Husband: Thomas Gustin, Jr (1)
Born: 19 Jul 1725 in Colchester, CT (2)
Married: 11 Dec 1746 in Colchester, New London, CT (22)
Died: 29 Dec 1813
Father: Thomas Gustin
Mother: Sarah Holmes
Wife: Hannah Griswold (3 4)
Born: 08 Feb 1725/1726 in prob Windsor, Hartford, CT (5)
Died: 29 Jan 1813 in Rockingham, VT (6 7)
Father: Daniel Griswold, Jr.
Mother: Sarah White
01 (F): Elizabeth Gustin (8 9)
Born: 06 Aug 1760 in Marlow, Cheshire, New Hampshire
Died: 05 Aug 1845 in Clarence, Green, WI
Spouses: Ephraim Derrick
02 (M): David Gustin (10)
03 (M): Walter Gustin (11 12)
Born: 05 Aug 1751 in Colchester, New London, Connecticut (13)
04 (M): Ezra Gustin (14)
05 (M): Thomas Gustin (15)
06 (M): Edward Gustin (16)
07 (M): Ebenezer Gustin (17)
08 (F): Sara Gustin (18)
09 (F): Hannah Gustin (19)
10 (F): Philothete Gustin (20)
11 (F): Mary Gustin (21)
Additional Information

Thomas Gustin, Jr:


From Wayne Olsen:

Family by Hanna Griswold well documented in LDS IGI. Did not find his birth date, but estimate it to be in mid 1720s, considering he married Hannah in 1746 and had children thru 1764.

Eureka ! Found birth date of Thomas 1725. LDS IGI - Ba 8763704 28 So:1396367 (submitted from Dallas), indicating born in Colchester. Film#177904 (with other names and relationships) states he was born in Lynn, Essex, Massachusetts. History of New London County, p. 596, also confirms birth in Colchester.

Listed in LDS Ancestral File: ID (9NJQ-2P). Birth location listed as Colchester.

History of New London County, CT, by D. Hamilton Hurd, published by J.W.Lewis & Co., Philadelphia, 1882, has a moderate sized section on Colchester, and does not list Gustin as a resident (p. 387).

Only Gustins listed in Connecticut 1790 census as head of households are Amos Gustin and Walter Gustin, both New London County. (may indicateThomas may have passed away or is living with his sons). Birthplace of their last two children in NH suggest that the family may have moved to NH, since Elizabeth moved with Ephraim Derrick to Claremont NH before 1787 and had most of their children there.

"History of Sullivan County, New Hampshire", p. 51, indicates that Thomas Gustin had moved to Claremont, NH, before 1771. Excerpt: "In 1771, the entire number of inhabitants of Claremont was less than 50, and of these only a portion remained here during the winter. Up to this time no steps had been taken to secure the permanent settlement of a minister. The greater part of the settlers belonged to the Congregational Church, the prevailing theological system of New England, and unless a person was connected with some ecclesiastical body of a different denomination, he was compelled to pay taxes for the support of this society, and was considered as under its spiritual guidance, and to some extent subject to its jurisdiction, and the authority was exercised to enforce the collection of taxes without regard to the condition of membership.
From an early period of the settlement of the town a portion of the inhabitants had formed themselves into an ecclesiastical body and observed religious services regularly on the Sabbath. ...At a meeting of a few of the inhabitants interested in the Congregational denomination early in the spring of 1771, THOMAS GUSTIN suggested that it was a duty binding upon all to adopt immediate measures for the settlement of a minister of the gospel; that the settlement was sufficiently large and able to support a religious teacher; and besides the share of land reserved by the charter for the first settled minister would enable him to furnish himself with a portion of his subsistence, and to some extent lighten the burden of the community. He urged immediate action, lest the share of 320 acres of land should fall to some other society by a prior compliance on its part with the terms of the charter.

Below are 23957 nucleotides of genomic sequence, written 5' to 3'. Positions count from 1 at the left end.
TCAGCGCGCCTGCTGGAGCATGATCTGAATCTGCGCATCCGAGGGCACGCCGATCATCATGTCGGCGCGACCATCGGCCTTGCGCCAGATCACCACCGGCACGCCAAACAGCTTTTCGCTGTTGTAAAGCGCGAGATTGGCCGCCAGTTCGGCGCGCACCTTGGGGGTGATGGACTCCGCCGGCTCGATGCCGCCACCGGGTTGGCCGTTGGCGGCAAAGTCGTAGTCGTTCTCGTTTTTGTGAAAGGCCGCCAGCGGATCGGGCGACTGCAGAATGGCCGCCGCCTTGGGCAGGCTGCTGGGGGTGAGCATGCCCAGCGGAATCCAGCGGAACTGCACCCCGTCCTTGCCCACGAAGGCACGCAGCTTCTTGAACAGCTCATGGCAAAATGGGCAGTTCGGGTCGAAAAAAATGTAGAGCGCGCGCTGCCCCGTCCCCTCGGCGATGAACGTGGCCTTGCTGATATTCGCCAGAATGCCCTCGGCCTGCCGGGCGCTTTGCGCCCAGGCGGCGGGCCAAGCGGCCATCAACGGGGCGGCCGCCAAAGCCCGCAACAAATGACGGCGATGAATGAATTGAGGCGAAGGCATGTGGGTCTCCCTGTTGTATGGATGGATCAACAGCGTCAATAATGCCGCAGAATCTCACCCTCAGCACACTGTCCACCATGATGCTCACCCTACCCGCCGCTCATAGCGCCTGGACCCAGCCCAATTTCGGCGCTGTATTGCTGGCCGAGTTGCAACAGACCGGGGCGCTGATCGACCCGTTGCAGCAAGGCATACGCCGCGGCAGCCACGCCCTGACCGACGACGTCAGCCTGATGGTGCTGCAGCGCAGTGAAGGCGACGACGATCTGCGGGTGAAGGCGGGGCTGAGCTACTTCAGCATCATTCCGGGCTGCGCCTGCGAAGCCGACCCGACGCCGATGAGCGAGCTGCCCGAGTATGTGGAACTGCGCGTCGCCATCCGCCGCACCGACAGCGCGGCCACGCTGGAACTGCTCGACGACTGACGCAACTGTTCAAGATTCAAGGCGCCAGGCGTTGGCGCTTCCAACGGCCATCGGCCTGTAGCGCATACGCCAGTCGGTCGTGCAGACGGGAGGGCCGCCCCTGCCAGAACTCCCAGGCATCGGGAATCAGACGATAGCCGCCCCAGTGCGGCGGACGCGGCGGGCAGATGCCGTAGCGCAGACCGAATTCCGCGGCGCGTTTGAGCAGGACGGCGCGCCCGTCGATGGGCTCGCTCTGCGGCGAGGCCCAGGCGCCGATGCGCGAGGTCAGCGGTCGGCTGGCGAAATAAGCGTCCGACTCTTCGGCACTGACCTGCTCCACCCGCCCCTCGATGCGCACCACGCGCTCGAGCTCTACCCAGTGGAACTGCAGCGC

Accordingly, at a town meeting held May 9, 1771, it was voted that"we will call a minister to come and preach the gospel among us on probation, in order to settle in the gospel ministry among us." Nineteen voted in favor of the call and 3 against it. Captain Benjamin Sumner,THOMAS GUSTIN and Samuel Ashley, Esq, were appointed to a committee to invite a minister to come and settle among them...."

"The Gustine Compendium" by Gustine Courson Weaver (Mrs. Clifford Weaver), published by Powell & White, Cincinnati.... Hon. Edward Gustine of Keene, NH is a descendant. Thomas and Hannah lived in "Pangmonk" (NewSalem), east of Gardner's Lake; they had seven children. Their son, Ezra, was a physician in Croyden NH. " The reference then lists 6 children, leaving out Elizabeth Gustin, and no mention of that line is made throughout the rest of the book.
"Another illustrious descendant of Thomas Gustine, Sr, and wife Hannah was Edwin Sheffield Bartholomew, born in Colchester, CT, July 8 1822, died in Naples Italy, May 2, 1858. He was buried there. Was the eldest of 7 children of Abial Lord Bartholomew and Sarah, daughter of Walter and Anna Grant Gustin. "He displayed a taste for art as a child but did not begin its study until somewhat advance in youth. Was in the life school of the National Academy of New York for a year, and went to Italy, settling in Rome, where with the exception of an occasional visit to America, his professional life was spent. Among his works are: "Blind Homer led by His Dog," "Eve", "Sappho'" Campagna Sheperd Boy," "Genius of Painting, " "Youth", and "Old Age", "Evening Star," "Eve Rapt,""Washington," and "Flora." A large collection of his figures and gusts are in the Wadsworth Gallery in Hartford CT, of which institution he was Curator before going abroad for the first time.
"The Honorable Edward Gustin of Keene, NH was descended from this line.